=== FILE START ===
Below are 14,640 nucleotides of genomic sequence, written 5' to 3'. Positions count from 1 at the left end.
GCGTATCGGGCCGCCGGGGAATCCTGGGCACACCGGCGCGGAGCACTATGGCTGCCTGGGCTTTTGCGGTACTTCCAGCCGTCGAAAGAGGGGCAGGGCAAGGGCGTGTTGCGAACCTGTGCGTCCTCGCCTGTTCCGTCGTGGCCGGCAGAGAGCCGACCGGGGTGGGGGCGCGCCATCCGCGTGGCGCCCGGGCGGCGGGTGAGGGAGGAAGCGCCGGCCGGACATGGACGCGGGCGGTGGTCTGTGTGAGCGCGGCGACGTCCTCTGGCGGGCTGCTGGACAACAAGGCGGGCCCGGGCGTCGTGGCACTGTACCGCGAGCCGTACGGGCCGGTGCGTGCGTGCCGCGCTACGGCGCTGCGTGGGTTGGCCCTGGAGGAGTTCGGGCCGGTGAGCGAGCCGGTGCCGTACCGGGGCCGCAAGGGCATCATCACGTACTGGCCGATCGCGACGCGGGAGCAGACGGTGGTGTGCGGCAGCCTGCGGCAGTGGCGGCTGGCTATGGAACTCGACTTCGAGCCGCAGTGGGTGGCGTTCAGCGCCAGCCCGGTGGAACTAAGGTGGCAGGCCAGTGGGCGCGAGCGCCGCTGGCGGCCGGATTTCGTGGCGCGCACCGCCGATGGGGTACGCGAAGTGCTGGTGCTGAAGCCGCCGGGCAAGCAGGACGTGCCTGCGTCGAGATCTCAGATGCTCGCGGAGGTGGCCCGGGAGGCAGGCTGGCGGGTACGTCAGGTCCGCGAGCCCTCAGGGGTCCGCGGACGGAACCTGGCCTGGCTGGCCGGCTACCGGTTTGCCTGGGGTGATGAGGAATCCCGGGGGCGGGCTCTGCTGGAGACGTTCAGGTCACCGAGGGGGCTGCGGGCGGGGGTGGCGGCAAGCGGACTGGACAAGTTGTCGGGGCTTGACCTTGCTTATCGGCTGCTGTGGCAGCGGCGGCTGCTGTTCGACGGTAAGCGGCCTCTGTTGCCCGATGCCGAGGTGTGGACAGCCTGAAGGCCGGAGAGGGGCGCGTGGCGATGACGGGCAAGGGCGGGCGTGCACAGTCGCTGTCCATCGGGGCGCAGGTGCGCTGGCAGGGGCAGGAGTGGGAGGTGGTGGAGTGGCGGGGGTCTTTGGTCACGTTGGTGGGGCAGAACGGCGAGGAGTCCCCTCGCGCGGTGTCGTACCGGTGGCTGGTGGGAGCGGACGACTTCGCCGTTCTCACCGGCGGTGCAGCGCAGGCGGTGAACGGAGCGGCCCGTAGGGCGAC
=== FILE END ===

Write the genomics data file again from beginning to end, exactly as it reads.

Below are 14,640 nucleotides of genomic sequence, written 5' to 3'. Positions count from 1 at the left end.
GCGTATCGGGCCGCCGGGGAATCCTGGGCACACCGGCGCGGAGCACTATGGCTGCCTGGGCTTTTGCGGTACTTCCAGCCGTCGAAAGAGGGGCAGGGCAAGGGCGTGTTGCGAACCTGTGCGTCCTCGCCTGTTCCGTCGTGGCCGGCAGAGAGCCGACCGGGGTGGGGGCGCGCCATCCGCGTGGCGCCCGGGCGGCGGGTGAGGGAGGAAGCGCCGGCCGGACATGGACGCGGGCGGTGGTCTGTGTGAGCGCGGCGACGTCCTCTGGCGGGCTGCTGGACAACAAGGCGGGCCCGGGCGTCGTGGCACTGTACCGCGAGCCGTACGGGCCGGTGCGTGCGTGCCGCGCTACGGCGCTGCGTGGGTTGGCCCTGGAGGAGTTCGGGCCGGTGAGCGAGCCGGTGCCGTACCGGGGCCGCAAGGGCATCATCACGTACTGGCCGATCGCGACGCGGGAGCAGACGGTGGTGTGCGGCAGCCTGCGGCAGTGGCGGCTGGCTATGGAACTCGACTTCGAGCCGCAGTGGGTGGCGTTCAGCGCCAGCCCGGTGGAACTAAGGTGGCAGGCCAGTGGGCGCGAGCGCCGCTGGCGGCCGGATTTCGTGGCGCGCACCGCCGATGGGGTACGCGAAGTGCTGGTGCTGAAGCCGCCGGGCAAGCAGGACGTGCCTGCGTCGAGATCTCAGATGCTCGCGGAGGTGGCCCGGGAGGCAGGCTGGCGGGTACGTCAGGTCCGCGAGCCCTCAGGGGTCCGCGGACGGAACCTGGCCTGGCTGGCCGGCTACCGGTTTGCCTGGGGTGATGAGGAATCCCGGGGGCGGGCTCTGCTGGAGACGTTCAGGTCACCGAGGGGGCTGCGGGCGGGGGTGGCGGCAAGCGGACTGGACAAGTTGTCGGGGCTTGACCTTGCTTATCGGCTGCTGTGGCAGCGGCGGCTGCTGTTCGACGGTAAGCGGCCTCTGTTGCCCGATGCCGAGGTGTGGACAGCCTGAAGGCCGGAGAGGGGCGCGTGGCGATGACGGGCAAGGGCGGGCGTGCACAGTCGCTGTCCATCGGGGCGCAGGTGCGCTGGCAGGGGCAGGAGTGGGAGGTGGTGGAGTGGCGGGGGTCTTTGGTCACGTTGGTGGGGCAGAACGGCGAGGAGTCCCCTCGCGCGGTGTCGTACCGGTGGCTGGTGGGAGCGGACGACTTCGCCGTTCTCACCGGCGGTGCAGCGCAGGCGGTGAACGGAGCGGCCCGTAGGGCGAC